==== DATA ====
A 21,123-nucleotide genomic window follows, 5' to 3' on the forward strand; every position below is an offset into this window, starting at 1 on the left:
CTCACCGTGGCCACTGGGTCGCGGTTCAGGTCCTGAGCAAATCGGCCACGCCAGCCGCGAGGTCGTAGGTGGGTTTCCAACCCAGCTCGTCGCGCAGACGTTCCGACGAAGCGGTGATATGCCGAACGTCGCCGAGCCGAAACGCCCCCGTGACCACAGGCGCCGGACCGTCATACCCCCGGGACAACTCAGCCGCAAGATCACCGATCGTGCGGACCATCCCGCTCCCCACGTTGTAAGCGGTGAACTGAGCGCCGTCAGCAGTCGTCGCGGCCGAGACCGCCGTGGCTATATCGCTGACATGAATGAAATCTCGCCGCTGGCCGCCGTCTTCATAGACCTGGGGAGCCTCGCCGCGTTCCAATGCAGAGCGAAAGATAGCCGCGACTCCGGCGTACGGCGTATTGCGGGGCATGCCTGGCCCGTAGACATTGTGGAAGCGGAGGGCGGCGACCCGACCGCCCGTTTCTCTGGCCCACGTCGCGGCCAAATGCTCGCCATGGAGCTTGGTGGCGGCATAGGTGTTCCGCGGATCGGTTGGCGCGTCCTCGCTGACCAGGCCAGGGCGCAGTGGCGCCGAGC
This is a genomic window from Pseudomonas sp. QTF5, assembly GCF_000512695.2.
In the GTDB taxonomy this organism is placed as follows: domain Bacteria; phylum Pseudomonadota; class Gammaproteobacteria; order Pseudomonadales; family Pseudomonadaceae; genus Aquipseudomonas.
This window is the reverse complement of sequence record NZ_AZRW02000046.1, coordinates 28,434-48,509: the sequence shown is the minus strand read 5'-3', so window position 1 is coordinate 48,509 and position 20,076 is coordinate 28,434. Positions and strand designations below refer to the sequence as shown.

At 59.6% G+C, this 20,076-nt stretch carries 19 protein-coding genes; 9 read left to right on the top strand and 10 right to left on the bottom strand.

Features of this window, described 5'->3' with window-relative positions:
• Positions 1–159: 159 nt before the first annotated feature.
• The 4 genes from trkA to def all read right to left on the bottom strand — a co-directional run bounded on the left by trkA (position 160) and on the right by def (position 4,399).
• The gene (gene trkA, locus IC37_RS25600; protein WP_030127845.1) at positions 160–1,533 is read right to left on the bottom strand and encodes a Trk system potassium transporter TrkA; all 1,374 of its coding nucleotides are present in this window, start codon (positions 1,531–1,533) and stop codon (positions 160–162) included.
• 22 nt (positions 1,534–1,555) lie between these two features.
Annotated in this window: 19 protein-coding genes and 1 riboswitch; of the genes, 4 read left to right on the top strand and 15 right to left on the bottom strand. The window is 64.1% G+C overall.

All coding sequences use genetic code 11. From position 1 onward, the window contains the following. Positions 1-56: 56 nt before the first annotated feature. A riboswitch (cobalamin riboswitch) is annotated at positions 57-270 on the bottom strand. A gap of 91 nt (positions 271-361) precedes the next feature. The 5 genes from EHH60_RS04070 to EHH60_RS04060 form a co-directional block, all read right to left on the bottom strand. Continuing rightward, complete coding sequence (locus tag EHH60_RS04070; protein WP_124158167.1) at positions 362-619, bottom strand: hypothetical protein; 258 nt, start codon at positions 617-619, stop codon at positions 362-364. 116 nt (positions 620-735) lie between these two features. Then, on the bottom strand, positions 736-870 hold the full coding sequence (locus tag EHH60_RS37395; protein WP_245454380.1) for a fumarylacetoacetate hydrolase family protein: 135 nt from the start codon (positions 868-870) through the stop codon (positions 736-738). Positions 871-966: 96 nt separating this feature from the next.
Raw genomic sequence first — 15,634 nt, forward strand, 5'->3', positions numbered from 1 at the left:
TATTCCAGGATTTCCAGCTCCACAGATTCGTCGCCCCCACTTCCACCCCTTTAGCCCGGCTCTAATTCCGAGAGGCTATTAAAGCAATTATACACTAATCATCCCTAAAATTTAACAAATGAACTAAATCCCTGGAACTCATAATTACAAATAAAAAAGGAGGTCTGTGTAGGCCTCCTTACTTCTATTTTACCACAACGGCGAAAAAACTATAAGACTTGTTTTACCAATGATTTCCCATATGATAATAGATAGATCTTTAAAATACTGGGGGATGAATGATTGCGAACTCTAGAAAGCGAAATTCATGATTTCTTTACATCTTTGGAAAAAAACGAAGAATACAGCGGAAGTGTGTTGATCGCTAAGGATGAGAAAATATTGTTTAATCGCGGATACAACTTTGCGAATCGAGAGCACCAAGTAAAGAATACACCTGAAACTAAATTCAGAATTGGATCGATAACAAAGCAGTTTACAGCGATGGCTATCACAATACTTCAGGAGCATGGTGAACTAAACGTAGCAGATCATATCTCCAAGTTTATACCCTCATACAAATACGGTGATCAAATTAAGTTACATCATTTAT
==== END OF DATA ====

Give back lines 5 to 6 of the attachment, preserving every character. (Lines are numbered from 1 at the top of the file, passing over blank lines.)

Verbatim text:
This window is the reverse complement of sequence record NZ_AZRW02000046.1, coordinates 28,434-48,509: the sequence shown is the minus strand read 5'-3', so window position 1 is coordinate 48,509 and position 20,076 is coordinate 28,434. Positions and strand designations below refer to the sequence as shown.

At 59.6% G+C, this 20,076-nt stretch carries 19 protein-coding genes; 9 read left to right on the top strand and 10 right to left on the bottom strand.